by Benjamin Paris and Rachel Greszler, The Daily Signal
As Americans, we are greatly indebted not only to the men and women who have fought and died for our country, but also to the thinkers, statesmen, innovators, and ordinary people who gave us our founding principles.
This debt is paid back not with money, but with a commitment to the active and vigilant self-government of our republic in keeping with the principles and virtues of our forefathers.
Yet, our forefathers would shudder at our current $22 trillion in gross national debt. By the end of 2019, the debt will be close to $23 trillion. That amounts to a credit card bill of $69,200 for every man, woman, and child in America.
But that’s only the money that the government has explicitly borrowed. It doesn’t include any measure of “unfunded obligations” — money the government doesn’t have, but nonetheless promised to spend.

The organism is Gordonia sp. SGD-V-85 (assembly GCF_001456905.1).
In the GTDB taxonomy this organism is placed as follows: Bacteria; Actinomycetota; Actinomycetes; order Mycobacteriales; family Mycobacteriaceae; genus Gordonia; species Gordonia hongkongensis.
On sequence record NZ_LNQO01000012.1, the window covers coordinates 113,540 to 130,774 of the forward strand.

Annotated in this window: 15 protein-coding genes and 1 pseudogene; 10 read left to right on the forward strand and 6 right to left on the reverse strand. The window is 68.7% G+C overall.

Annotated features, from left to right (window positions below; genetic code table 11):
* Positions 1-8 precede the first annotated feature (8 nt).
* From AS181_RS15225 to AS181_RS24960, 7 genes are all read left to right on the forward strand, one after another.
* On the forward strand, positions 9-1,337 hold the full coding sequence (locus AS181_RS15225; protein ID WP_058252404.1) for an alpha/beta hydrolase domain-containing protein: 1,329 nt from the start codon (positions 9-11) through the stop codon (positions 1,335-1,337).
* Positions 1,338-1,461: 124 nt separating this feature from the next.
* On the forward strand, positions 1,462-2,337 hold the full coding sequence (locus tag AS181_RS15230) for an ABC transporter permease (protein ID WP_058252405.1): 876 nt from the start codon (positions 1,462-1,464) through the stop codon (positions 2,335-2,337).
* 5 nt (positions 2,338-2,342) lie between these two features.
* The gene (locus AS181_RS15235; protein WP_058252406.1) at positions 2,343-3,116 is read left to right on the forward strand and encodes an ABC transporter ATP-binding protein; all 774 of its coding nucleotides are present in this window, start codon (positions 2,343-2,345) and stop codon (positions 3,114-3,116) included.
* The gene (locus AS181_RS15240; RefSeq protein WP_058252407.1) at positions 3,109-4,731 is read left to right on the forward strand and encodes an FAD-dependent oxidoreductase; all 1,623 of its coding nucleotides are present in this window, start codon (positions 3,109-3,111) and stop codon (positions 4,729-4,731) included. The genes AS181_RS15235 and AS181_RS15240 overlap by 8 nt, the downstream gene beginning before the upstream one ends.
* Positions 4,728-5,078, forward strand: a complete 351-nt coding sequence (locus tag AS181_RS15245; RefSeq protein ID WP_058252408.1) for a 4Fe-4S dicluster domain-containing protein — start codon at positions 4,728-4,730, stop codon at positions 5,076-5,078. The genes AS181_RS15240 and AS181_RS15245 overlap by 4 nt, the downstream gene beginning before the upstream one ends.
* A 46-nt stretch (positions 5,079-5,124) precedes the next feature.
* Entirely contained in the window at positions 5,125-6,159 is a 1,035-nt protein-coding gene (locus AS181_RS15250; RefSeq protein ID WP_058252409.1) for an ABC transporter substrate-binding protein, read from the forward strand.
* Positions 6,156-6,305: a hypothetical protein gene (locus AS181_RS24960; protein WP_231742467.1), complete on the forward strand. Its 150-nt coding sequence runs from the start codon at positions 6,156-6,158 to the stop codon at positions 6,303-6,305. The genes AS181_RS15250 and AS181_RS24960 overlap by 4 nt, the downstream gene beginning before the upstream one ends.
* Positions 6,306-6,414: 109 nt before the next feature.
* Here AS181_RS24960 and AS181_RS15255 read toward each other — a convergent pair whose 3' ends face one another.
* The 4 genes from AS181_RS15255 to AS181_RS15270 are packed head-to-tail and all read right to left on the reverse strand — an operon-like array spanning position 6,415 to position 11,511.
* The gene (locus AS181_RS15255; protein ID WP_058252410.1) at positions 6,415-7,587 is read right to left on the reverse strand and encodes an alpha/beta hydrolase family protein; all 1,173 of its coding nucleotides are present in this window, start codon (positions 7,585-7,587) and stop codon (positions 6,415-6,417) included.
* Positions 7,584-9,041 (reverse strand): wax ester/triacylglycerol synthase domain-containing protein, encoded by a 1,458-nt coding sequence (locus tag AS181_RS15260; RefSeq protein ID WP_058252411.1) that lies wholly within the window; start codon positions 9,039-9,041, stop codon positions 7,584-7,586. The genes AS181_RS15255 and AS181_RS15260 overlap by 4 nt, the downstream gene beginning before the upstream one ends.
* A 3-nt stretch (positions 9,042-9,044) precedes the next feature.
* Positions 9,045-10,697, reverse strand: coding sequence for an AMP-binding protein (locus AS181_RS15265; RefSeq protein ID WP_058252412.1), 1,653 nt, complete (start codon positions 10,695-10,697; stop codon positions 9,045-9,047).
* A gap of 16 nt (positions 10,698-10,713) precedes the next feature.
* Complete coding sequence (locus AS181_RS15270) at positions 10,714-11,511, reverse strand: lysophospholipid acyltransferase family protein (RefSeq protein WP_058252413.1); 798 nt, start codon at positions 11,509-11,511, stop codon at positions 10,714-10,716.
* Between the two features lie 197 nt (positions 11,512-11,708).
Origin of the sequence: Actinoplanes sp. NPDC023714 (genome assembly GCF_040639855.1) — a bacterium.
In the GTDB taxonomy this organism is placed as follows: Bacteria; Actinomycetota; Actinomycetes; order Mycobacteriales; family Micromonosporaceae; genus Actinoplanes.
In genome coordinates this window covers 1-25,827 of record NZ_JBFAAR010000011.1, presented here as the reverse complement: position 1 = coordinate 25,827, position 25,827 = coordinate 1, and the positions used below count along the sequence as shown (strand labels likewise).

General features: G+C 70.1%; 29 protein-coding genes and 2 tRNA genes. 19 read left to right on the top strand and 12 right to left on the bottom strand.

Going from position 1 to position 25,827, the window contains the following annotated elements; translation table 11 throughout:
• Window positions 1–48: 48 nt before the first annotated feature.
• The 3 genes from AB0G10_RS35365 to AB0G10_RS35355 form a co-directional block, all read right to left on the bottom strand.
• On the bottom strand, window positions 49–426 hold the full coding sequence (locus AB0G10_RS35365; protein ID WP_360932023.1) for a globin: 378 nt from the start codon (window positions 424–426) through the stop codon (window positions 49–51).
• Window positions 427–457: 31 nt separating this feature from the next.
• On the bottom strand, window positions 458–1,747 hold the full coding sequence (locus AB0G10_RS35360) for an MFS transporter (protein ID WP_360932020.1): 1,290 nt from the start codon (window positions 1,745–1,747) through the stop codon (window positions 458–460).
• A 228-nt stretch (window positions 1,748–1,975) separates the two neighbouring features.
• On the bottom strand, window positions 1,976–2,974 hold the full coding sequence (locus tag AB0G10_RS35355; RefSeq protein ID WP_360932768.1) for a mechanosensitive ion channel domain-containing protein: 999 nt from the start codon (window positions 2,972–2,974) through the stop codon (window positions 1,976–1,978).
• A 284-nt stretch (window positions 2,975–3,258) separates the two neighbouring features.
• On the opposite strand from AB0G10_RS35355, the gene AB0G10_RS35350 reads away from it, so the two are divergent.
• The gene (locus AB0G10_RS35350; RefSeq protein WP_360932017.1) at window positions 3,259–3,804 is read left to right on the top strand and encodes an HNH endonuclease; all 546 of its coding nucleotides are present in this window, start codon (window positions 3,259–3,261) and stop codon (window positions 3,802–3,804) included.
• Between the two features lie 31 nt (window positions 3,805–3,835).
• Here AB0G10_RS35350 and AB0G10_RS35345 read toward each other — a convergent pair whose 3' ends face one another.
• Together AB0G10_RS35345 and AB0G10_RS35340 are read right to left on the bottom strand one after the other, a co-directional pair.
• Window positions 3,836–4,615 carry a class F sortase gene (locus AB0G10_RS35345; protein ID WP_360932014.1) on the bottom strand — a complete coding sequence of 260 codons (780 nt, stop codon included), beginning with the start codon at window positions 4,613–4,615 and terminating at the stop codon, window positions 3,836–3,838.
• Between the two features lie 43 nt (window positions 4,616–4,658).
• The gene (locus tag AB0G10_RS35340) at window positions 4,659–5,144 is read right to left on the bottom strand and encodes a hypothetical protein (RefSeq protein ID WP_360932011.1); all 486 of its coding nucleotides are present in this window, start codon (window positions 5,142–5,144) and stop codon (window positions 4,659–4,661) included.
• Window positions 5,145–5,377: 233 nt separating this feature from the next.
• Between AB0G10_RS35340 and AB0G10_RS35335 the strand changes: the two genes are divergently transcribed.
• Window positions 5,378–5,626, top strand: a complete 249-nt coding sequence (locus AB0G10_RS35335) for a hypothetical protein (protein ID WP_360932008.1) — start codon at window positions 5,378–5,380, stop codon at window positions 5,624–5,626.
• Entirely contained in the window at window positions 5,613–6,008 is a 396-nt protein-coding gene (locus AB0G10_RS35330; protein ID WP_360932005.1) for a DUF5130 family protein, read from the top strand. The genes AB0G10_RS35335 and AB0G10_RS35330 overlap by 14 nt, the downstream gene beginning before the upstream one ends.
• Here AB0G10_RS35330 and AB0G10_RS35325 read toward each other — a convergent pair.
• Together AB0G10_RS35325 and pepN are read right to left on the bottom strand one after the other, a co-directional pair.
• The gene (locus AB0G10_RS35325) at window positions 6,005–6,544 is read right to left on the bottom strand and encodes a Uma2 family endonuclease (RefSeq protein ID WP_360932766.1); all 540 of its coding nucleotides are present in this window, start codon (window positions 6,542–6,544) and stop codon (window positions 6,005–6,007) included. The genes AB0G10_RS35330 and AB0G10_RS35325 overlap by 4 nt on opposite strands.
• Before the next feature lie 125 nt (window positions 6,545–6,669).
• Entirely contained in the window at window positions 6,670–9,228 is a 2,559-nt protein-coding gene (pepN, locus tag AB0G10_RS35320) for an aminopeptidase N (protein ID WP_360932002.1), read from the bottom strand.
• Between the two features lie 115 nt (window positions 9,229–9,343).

Unfunded obligations are often considered problems for future citizens, but with Medicare and Social Security both running cash flow deficits and running out of money in 2026 and 2035, respectively, these future obligations have become a current burden.
Social Security’s unfunded obligations alone amount to $13.9 trillion. This means that, over the next 75 years, the government has promised to pay out $13.9 trillion more than it expects to collect in payroll taxes.
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